So he says to us ‘Come on, let’s go. Get into the boat! I’ll be with you.’

The Apostles were probably rather glad to be doing something they understood, something they had been doing all their lives. They would have been confident of their skills and of their understanding of the dangers. They would not have been thinking of Jesus as he took his seat out of their way, put his head on the pillow and fell asleep. Were they perhaps thinking ‘This, at last, is something we can do. We are the experts and we don’t need Jesus.’

This, really, is the great temptation – to think we can go where we want, achieve what we want, find the happiness we want – without Jesus. Have you ever given in to this temptation? I think the whole of the Western world is struggling with this temptation right now. ‘Do we need Jesus? Is Jesus still necessary?’

And quite unbelievably, there are some religious denominations, saying the same thing. And if they are not saying it they are certainly practising it. How many funerals have I attended where it seemed they were, de facto, worshipping the deceased and Jesus had to find himself a place on the sidelines with barely a mention? No wonder that in our time he seems to have fallen asleep.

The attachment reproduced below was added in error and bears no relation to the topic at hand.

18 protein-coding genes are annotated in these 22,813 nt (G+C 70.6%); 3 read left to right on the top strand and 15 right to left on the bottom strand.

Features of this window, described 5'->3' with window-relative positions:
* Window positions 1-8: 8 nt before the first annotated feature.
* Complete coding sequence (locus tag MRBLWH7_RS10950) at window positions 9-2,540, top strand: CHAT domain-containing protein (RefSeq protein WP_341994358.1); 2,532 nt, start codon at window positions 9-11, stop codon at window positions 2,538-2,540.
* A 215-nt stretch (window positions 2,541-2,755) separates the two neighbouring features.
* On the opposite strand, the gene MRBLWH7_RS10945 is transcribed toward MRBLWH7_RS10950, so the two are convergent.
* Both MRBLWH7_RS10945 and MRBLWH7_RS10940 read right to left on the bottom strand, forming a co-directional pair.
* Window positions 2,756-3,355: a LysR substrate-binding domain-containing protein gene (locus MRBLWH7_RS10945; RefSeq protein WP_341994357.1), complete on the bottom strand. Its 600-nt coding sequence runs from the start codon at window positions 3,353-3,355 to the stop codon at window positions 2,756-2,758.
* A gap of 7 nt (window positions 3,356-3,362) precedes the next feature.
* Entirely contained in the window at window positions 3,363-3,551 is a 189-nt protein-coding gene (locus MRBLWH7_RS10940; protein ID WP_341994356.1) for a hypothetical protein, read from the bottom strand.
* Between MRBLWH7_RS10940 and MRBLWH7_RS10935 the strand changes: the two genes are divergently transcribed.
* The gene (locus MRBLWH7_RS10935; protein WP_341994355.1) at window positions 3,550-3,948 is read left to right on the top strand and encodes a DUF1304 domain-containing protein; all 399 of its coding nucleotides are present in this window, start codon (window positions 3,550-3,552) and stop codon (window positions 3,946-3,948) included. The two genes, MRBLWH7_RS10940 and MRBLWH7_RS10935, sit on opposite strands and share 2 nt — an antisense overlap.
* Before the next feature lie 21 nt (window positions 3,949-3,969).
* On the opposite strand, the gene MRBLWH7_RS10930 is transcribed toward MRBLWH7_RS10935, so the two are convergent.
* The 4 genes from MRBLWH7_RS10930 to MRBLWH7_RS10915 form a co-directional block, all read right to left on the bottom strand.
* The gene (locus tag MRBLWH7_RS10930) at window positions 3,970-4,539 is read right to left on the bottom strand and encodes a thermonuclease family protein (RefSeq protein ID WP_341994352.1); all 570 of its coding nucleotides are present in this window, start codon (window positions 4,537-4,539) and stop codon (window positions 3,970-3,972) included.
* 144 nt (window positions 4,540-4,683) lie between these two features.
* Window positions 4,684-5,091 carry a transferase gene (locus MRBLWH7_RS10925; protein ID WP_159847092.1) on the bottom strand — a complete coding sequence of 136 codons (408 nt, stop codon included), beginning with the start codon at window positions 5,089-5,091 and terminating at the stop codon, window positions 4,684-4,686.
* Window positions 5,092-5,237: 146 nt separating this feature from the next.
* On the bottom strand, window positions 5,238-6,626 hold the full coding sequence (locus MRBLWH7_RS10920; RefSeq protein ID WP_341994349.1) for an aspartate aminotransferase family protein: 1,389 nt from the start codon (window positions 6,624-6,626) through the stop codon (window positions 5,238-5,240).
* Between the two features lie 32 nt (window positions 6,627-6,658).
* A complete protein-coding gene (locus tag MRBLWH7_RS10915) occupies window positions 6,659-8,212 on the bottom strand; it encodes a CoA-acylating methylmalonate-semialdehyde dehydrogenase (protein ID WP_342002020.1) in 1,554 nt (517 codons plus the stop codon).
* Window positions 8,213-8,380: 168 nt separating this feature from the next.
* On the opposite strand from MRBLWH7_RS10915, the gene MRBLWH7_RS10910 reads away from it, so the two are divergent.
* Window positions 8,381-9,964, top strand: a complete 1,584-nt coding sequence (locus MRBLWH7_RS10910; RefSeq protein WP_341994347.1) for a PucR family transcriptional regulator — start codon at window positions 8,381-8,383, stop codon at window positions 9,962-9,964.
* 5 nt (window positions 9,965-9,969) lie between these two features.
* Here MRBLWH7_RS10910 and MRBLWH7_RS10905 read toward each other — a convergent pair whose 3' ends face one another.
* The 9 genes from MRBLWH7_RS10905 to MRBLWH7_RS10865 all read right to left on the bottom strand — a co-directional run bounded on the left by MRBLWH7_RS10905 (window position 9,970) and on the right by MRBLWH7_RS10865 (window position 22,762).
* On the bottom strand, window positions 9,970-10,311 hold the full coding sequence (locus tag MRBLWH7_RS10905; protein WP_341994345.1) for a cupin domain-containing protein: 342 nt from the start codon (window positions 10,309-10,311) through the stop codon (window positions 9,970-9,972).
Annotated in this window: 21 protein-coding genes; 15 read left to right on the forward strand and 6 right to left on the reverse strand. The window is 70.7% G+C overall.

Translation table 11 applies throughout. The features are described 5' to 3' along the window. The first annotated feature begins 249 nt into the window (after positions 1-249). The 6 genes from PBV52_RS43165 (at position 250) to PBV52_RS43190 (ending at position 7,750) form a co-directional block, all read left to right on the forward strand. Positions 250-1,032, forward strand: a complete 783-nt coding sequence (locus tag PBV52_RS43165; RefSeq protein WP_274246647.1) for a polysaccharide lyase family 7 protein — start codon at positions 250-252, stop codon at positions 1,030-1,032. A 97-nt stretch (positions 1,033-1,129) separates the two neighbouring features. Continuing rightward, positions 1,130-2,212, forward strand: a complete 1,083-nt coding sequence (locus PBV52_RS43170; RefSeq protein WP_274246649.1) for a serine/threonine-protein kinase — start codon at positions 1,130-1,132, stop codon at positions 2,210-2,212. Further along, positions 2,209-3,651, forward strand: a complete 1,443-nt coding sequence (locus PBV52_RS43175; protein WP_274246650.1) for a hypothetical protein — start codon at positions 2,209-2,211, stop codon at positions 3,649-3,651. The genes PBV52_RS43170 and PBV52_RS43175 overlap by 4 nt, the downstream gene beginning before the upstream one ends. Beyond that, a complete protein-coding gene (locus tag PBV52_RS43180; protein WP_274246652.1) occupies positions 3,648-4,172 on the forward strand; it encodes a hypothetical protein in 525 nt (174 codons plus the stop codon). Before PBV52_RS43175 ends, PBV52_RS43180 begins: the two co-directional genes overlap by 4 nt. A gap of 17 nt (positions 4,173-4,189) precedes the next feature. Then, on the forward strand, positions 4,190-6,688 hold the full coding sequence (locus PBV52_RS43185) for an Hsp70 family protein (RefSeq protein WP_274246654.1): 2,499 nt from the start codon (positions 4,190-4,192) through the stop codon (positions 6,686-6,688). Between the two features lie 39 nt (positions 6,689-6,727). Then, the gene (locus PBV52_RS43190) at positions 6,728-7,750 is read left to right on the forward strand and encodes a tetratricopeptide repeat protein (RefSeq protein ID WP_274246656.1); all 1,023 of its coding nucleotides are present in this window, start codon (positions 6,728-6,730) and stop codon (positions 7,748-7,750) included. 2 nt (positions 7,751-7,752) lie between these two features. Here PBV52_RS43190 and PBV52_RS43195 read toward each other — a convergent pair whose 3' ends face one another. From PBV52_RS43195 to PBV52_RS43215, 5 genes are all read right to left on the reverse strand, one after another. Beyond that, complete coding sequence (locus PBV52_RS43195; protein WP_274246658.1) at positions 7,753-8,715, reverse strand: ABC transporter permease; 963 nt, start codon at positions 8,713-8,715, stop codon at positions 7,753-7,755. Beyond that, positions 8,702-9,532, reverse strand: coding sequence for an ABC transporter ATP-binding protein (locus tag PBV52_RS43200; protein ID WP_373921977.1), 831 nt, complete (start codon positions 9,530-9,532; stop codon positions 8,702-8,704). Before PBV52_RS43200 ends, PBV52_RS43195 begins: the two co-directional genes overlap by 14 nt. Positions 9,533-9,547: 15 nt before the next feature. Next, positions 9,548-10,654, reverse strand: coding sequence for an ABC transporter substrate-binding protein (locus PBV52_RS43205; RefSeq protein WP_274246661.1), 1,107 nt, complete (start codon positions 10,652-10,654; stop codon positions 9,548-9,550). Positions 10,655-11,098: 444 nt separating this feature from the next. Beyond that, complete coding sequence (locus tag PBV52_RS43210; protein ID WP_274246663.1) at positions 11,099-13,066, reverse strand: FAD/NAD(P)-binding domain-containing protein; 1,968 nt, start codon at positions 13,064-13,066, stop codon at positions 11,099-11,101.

Some commentators will say that Jesus was not really asleep but I disagree. Mark is careful to insist that he was asleep, that they woke him, and that he woke up. But perhaps we can compromise with the beautiful verse from the Song of Songs (5:2): I sleep, but my heart is awake.

And why did Jesus allow himself to fall asleep, especially on such a dangerous voyage? The answer is very simple – he trusted his Father. What a lesson for us! We, poor humans that we are, we need to sleep. It is God who never sleeps. As God, Jesus never sleeps, as the hymn for evening prayer declares so beautifully:
Jesu, Good Shepherd, thou who never sleepest,
But o’er thy sheepfold watch and ward who keepest;

but as a man like us he needs everything we do and that includes rest.

Suddenly it begins to blow a gale and the waves break into the boat, threatening to swamp it.
  • I must have a drink. I need it. I can’t do without a drink for another minute.
  • It happened again, I lost my temper. I can’t do this. I can never win this battle.
  • It feels so pointless when I pray. Nothing happens, no one is there. Jesus is asleep.